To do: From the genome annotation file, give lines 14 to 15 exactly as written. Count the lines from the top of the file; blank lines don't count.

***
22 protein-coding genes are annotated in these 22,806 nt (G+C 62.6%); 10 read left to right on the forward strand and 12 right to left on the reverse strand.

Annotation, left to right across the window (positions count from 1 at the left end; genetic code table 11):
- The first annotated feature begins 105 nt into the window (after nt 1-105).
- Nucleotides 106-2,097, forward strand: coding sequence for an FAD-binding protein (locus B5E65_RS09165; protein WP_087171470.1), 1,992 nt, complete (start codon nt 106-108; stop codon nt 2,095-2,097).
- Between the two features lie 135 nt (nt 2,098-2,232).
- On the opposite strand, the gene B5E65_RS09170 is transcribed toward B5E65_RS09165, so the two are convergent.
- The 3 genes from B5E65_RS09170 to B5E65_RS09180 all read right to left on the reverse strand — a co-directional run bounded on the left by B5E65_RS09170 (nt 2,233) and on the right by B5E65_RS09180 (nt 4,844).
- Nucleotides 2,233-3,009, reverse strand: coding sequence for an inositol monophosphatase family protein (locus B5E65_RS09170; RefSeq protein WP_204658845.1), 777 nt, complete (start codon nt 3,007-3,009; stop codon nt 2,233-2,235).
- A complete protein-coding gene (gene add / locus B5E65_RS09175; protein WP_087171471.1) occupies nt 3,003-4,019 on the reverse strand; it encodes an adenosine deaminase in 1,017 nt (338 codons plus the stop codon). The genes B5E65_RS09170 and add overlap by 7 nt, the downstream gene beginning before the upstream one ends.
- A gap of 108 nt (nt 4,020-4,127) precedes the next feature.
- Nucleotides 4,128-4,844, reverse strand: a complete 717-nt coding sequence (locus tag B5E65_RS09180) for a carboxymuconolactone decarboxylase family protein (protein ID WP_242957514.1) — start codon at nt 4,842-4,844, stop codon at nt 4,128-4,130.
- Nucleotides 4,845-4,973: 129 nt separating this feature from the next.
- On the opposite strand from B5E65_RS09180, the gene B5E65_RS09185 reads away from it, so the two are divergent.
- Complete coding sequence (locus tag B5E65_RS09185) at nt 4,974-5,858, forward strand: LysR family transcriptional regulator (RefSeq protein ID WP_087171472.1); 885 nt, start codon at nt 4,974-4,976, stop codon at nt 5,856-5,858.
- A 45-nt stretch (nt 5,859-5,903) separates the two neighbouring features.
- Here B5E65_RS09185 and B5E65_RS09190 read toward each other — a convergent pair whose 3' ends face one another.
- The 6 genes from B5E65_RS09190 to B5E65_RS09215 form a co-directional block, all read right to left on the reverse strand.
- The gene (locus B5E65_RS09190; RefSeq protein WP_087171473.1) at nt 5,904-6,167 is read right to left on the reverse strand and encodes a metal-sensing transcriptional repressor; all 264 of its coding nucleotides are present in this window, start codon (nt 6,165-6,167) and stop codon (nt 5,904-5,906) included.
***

- Complete coding sequence (locus tag B5E65_RS09185) at nt 4,974-5,858, forward strand: LysR family transcriptional regulator (RefSeq protein ID WP_087171472.1); 885 nt, start codon at nt 4,974-4,976, stop codon at nt 5,856-5,858.
- A 45-nt stretch (nt 5,859-5,903) separates the two neighbouring features.